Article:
Hoop House Farming: Wand Watering Beds

Views: 11085 | Last Update: 2009-05-01
The water wand breaks up the flow of water into a nice fine mist, allowing a large volume, without doing much damage to the plant matter and the soil. Farm and care for plants correctly and safely with tips from an experienced farmer in this free video. View Video Transcript

About this Author

Danny Botkin

Video Transcript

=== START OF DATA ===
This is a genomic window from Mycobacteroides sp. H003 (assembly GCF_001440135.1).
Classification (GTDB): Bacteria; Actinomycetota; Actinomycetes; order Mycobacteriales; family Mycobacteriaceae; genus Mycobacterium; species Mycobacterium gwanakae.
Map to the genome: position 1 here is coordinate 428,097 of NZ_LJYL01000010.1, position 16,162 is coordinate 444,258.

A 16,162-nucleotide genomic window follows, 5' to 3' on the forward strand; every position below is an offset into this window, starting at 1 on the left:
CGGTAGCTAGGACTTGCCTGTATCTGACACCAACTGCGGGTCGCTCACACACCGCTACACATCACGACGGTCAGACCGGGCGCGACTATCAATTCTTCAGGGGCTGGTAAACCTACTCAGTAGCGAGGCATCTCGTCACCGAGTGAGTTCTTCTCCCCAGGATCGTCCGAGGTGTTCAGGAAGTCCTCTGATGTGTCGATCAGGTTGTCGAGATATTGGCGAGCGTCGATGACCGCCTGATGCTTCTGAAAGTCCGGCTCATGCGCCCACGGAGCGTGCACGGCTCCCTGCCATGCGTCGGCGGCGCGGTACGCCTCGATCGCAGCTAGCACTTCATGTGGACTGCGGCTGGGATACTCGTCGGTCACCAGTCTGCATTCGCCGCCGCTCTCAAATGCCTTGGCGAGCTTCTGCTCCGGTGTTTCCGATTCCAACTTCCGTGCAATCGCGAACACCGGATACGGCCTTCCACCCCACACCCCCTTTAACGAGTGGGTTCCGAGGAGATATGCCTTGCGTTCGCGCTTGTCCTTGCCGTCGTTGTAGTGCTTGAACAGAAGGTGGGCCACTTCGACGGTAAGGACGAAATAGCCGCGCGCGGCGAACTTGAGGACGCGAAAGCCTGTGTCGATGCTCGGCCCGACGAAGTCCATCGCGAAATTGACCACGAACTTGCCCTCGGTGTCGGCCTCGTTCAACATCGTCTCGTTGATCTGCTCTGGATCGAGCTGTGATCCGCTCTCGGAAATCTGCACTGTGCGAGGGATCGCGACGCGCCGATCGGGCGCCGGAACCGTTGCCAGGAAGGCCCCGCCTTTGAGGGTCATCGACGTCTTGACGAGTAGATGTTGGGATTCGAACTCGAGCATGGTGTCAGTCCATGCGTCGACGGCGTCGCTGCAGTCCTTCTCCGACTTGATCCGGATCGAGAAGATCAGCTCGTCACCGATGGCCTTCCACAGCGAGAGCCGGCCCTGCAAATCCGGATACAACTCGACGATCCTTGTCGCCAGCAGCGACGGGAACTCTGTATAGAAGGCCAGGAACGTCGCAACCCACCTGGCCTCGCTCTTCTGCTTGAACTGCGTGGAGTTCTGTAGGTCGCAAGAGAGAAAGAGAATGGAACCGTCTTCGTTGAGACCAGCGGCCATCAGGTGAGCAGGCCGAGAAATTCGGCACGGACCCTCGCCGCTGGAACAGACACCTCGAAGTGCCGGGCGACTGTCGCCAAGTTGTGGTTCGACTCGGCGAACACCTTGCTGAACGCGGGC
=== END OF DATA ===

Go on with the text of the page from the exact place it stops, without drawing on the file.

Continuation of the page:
So, I'm back at it with my watering wand. In this case, I'm going to show you how to water the raised beds, in the hoophouse. These raised beds are like sponges, and once they grow dry, they resist watering. They resist absorbing water, so it's really important that we keep up with the watering, and not get into a chronic, dry situation. Of course ideally, we'd be watering in the early morning, or the late evening, to avoid transpiration loss, the loss of water through evaporation, but at this point, we can wash these beds with the same spray action that we used on the trays, and you don't realize just how dry they are, under the surface, but these beds can use a second and a third, even a fourth application, until they're fully saturated. The advantage of the raised bed, of course, is that once it's saturated, it has the ability to hold that water, longer than just a flat bearing ground, and you can see, I have a lot of ground to cover, so what I'll do, is I'll water an area, and then I'll come back, and water it a second time, so that it percolates downward. The most common error in watering, other than over watering, is under watering, just a little bit. People see the ground is moist, and they think they've done their job, whereas the roots underneath might be parched, so in this case, we really have to lay down a lot of water, to keep these little greens alive. Later on as they get bigger and develop, they'll need less water, because they mulch their own ground, and they won't be so shallow rooted, but in the early stage, we want to apply a whole lot of water, to the entire bed.